With the Goblin, you will not need an energy absorber to be coupled with it and can be linked to a standard connector. You can even add more control by using a lanyard and holding onto it with your top hand.
This descender/ascender feels like it follows you up and down the line more so than any other dual threat we've ever used. The lock button is a nice touch. It is rated for rescue use at 440lbs max so if you are trying to help rescue a rappeler/climber make sure that your weight + their weight falls under this threshold.
Improvements: It may not work work with thicker carabiners as the carabiner attachment may be made a little too small.
This is the smoothest descender on the market, in our opinion.
If you are looking for an all around descender that is durable for lead climbing, rock climbing, rappelling, and top roping then the Eddy is what you are looking for. They do great with 11mm rope. If you go with a 9mm, it may get a little too fast for you so be careful. It's an industrial style all-stainless steel device. In our opinion, you will not find a device that will give you as much locking security as the Eddy.
We started using the Eddy back in 2008 and we have yet to witness wear marks on the casing or door! In our opinion you will not find a stronger device at this price point. They are laced backwards from a GriGri and more like a ATC device. Climber laces it on the front and wraps it around the back of the device.
The way you would unlock is you would put your thumb in the middle of the device, push down with your thumb and release line that way, so it is fairly easy to do. The anti panic feature adds even more to the locking security of this device.
The button is different from a GriGri in that when you grab onto it you will not be able to re-engage your fellow climber using your thumb. It is locked until released. That being said never let go with your break hand, ever! Test by jerking it to make sure it locks! We never had a problem with the Eddy as far as locking when needed.
We love the steel arm, as it will not bend at all. You don't want flexion in the arm because it may end up breaking when you are trying to tow a group member if the weight is too much.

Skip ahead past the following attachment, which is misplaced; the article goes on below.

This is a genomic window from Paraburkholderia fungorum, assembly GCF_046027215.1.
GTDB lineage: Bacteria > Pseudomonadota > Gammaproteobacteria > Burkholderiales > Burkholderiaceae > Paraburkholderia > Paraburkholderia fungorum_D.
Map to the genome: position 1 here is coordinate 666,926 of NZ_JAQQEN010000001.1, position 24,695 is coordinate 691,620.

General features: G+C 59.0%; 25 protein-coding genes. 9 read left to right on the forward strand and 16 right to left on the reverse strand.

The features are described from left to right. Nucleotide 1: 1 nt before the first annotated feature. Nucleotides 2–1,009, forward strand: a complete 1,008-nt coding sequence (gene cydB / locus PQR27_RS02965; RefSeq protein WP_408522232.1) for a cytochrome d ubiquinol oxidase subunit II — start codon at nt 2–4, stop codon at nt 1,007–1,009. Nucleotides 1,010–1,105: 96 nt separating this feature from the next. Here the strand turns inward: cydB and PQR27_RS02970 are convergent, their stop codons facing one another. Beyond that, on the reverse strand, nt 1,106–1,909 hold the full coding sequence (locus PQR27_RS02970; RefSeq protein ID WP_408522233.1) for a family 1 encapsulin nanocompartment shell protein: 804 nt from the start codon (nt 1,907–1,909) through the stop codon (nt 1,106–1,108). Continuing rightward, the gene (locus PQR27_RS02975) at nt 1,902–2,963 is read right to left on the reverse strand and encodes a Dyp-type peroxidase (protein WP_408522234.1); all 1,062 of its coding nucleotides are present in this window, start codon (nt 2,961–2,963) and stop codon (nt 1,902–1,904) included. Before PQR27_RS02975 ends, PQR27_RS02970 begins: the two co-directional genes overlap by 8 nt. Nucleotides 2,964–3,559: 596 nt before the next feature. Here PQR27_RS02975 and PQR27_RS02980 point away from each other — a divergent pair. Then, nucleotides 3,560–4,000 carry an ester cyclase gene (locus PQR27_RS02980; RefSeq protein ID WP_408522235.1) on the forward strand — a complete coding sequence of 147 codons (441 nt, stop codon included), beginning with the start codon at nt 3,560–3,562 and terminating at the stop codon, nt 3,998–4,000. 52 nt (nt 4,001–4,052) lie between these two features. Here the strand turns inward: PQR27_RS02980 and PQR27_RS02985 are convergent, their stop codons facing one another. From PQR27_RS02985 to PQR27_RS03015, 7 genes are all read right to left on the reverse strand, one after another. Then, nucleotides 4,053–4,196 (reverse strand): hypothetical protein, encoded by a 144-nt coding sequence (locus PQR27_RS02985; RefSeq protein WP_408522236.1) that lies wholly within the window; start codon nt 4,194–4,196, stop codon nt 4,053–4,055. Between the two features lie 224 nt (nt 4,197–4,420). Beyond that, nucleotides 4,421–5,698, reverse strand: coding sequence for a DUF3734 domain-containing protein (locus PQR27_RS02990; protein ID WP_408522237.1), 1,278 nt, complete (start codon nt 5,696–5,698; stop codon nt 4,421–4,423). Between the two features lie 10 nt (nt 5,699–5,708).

Improvement: The only drawback is paying out the rope quickly when you are lead climbing. If you pull out line too fast the device will automatically lock up. So we do not recommend it as a lead device. We would stick to 10-11mm ropes with the Eddy.
10|Petzl – I’D S, Self-Braking
The Petzl I’D S is the Godfather of all other descenders! You can count on it to come through for you whether you need a quick stop while descending or even if you need to ascend back up for whatever reason. We love how ergonomically sound it is. A very comfortable descender, indeed.
The I’D S is made with difficult access pitches and rescue in mind. Make sure to use a 10.5 -11mm diameter line in conjunction with this baby! The descender can handle loads up to 440lbs.
The uncanny control with the I’D S cannot be overstated. You will be able to stay in position without having to tie off the device. The lift handle works extremely well and will provide quick access to the descenders functions.
To control your speed while descending, you would keep your position and just lock the handle. The handle utilizes a compact carrying position so it avoids getting caught on any objects that may be in the way.
When you need smooth movement( walking down an incline or horizontal movement) You would just press the button! You will be able to belay the lead rappeler using climbing technique, which is made easy with the I’D S.
You can also make small ascensions back up your line with this ascender. One of the best features about this descender is the ease of creating a quick reversible haul system/rescue rig in case one of your group members gets injured on the pitch. You will be able to pick off lower and evacuate your group member fairly simply.
If the rappeler loses control during the descent, the natural reflex of the user will tug hard on the handle or cause snag. The I’D S yet again comes through! The integrated anti-panic function auto engages to break and then stop the descent! If you rigged the line backwards, a clamp locks down immobilizing you!
Improvements: None. We use this descender on all of our medium-very difficult rappel pitches as well as single and double pitches. The safety gate located on the bottom of the I’D S prevents dropping the device, makes passing intermediate anchors easy, and facilitates installing and uninstalling the device anywhere along your line! You will love all the functionalities of the I’D S and it will quickly become your favorite piece of gear!